Summit County could see more than a foot of new snow before midweek as a "river of moisture" from the Pacific continues to slam Colorado with welcome holiday powder.
Roughly 12 inches have already piled up at area ski areas over the last week, and forecasters say more is on the way.
"We have a northwesterly flow, with moisture coming off the Pacific," National Weather Service meteorologist Jim Kalina said. "There's a really strong jet stream, and that's favorable for snow in the mountains."
While the current system will likely favor locations north of Summit County, such as Steamboat Springs, with the most snow, local areas are expected to see up to 9 inches by this morning, another 1-4 inches today and possibly 8 more in some parts of the county by Wednesday morning, according to various forecasts.
"The main cold front will move across Colorado from Tuesday late evening through Wednesday morning," meteorologist Joel Gratz wrote on his weather blog, OpenSnow.com. "A perfect mix of factors will combine for very heavy snow (cold front, moisture, jet stream) and I would expect road closures on Tuesday night or early Wednesday morning as the front passes."
Road problems began a little early in Summit County, as conditions deteriorated Monday.
Multiple accidents closed Highway 9 Monday morning, with blowing snow, high winds and snowpack impacting road conditions. No injuries were initially reported, according to Colorado State Patrol, and the highway reopened by lunchtime.
Transportation officials and weather watchers alike warn drivers to expect continuing adverse driving conditions in the mountains over the next few days.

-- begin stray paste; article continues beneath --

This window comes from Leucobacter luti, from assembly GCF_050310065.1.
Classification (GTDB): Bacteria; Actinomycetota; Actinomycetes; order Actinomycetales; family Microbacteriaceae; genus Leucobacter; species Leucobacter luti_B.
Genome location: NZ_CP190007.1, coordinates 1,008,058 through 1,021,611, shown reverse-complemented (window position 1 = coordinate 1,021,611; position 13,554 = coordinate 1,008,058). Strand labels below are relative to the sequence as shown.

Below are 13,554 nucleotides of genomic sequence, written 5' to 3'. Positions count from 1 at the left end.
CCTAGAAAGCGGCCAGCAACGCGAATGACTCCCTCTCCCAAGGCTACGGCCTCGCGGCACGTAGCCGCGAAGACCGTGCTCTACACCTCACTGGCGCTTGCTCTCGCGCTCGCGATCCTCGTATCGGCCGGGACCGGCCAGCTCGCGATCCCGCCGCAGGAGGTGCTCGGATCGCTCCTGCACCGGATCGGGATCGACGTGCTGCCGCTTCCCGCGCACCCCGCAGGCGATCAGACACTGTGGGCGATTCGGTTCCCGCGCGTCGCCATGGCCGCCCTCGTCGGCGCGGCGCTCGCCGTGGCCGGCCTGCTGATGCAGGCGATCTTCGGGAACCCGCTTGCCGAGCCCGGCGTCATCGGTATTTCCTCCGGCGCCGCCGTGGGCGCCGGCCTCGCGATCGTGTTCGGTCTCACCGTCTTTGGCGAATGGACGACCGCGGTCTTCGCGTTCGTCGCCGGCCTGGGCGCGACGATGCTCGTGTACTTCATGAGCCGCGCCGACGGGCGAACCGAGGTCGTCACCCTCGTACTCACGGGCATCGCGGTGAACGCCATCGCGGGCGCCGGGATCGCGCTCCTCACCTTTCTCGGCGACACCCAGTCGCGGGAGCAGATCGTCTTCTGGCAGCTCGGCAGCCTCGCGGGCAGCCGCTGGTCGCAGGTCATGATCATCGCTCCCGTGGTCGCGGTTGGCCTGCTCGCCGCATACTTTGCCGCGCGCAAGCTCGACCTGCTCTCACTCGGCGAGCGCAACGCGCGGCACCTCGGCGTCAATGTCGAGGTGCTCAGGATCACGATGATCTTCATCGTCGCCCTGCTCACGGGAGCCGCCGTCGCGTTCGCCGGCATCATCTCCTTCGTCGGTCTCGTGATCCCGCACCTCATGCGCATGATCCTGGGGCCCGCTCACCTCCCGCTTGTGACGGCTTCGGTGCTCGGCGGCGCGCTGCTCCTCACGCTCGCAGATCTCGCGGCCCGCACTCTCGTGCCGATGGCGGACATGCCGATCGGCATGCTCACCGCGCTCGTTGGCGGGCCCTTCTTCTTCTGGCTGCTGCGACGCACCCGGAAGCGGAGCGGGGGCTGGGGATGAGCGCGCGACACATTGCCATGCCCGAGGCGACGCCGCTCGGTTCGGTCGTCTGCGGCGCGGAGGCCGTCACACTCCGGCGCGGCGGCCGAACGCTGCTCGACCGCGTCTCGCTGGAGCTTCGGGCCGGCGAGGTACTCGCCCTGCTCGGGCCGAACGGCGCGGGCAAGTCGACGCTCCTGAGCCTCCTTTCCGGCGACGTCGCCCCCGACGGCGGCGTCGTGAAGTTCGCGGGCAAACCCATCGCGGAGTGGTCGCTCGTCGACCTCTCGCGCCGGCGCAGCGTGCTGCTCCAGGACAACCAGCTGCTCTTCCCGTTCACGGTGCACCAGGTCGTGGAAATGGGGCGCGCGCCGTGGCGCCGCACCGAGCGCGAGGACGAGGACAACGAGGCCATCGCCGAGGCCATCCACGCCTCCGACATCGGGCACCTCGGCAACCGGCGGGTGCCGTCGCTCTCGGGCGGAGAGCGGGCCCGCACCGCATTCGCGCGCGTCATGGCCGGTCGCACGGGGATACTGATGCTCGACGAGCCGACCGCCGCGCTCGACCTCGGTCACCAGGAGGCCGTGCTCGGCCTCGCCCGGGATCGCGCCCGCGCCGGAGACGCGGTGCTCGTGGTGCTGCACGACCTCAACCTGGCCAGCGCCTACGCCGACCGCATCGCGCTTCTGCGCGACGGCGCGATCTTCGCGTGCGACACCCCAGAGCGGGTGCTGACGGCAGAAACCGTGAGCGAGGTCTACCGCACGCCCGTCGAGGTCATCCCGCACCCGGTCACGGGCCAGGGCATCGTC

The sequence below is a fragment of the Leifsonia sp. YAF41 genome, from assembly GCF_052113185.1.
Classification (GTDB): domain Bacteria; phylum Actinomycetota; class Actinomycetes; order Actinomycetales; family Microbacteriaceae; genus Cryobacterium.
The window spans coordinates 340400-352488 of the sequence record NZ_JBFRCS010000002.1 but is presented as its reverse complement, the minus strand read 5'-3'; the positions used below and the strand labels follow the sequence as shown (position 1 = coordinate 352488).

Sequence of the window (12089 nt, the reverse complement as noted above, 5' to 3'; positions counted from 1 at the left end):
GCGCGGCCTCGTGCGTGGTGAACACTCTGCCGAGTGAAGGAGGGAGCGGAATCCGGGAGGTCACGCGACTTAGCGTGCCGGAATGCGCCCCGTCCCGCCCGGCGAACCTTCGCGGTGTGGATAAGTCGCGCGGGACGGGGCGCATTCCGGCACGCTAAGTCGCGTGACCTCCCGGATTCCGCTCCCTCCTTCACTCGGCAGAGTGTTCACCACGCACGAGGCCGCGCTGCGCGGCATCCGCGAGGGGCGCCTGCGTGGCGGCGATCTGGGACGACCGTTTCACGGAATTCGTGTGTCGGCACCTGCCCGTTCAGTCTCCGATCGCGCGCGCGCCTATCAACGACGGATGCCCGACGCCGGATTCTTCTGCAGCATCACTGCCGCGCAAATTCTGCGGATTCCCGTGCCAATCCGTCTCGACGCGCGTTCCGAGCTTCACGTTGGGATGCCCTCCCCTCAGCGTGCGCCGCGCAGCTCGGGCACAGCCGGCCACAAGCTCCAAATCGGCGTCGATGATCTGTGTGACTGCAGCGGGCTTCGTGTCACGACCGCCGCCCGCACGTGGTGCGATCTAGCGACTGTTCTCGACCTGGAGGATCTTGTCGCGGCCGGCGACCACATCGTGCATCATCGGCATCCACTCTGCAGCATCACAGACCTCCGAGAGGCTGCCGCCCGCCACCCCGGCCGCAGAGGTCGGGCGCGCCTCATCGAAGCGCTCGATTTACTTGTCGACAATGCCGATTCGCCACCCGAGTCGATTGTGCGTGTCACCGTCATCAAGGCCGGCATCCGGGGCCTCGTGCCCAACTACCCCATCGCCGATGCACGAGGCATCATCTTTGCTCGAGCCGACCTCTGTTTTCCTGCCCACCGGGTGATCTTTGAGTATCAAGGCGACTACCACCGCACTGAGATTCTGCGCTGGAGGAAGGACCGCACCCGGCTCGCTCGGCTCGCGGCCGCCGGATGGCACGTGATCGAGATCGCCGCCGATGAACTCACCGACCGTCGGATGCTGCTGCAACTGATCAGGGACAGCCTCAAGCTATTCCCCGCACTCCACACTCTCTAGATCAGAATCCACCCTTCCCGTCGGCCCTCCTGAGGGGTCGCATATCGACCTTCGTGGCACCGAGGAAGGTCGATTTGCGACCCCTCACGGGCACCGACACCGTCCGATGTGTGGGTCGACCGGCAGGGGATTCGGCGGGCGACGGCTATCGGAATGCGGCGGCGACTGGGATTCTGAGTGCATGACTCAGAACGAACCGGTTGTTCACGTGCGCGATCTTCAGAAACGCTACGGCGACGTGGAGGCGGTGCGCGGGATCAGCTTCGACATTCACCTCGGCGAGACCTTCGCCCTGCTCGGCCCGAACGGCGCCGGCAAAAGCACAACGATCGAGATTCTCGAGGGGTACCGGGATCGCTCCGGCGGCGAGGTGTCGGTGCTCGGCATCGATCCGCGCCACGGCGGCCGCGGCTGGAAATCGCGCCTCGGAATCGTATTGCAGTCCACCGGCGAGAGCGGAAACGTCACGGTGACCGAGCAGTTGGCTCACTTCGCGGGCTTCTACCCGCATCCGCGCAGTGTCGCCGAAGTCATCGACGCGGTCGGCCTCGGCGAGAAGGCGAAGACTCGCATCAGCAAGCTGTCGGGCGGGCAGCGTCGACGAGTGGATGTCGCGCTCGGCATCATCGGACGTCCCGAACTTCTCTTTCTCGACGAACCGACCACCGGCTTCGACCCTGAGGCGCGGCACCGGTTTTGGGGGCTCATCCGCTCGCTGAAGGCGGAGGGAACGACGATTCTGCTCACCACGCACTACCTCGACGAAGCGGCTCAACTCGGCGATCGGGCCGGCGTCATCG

"There will be more icing on bridges and overpasses," Colorado Department of Transportation spokesman Bob Wilson said. "Ramps can get pretty iced up as well, just because they don't have the traffic to help with the melting process."
CDOT plans to run a snow shift, with at least 20 trucks and snowplows out on Interstate 70 around the clock until the storm passes.
The next bout of snow will arrive on the heels of a snowy week that delivered 15 inches of snow to Keystone Resort, and similar accumulations coated Copper Mountain and Breckenridge Ski Resort, according to Monday reports. Arapahoe Basin Ski Area had 7 new inches of snow in three days, as of Monday afternoon.
Snow continued to fall hard through the day Sunday and Monday, adding 2-6 inches of new powder to the building snowpack and elevating the avalanche danger to considerable on all aspects approaching and above tree line Monday.
The snow has become unstable and reactive, and avalanche experts advised approaching terrain near and above 35 degrees in pitch with care, according to forecasts from the Colorado Avalanche Information Center Monday.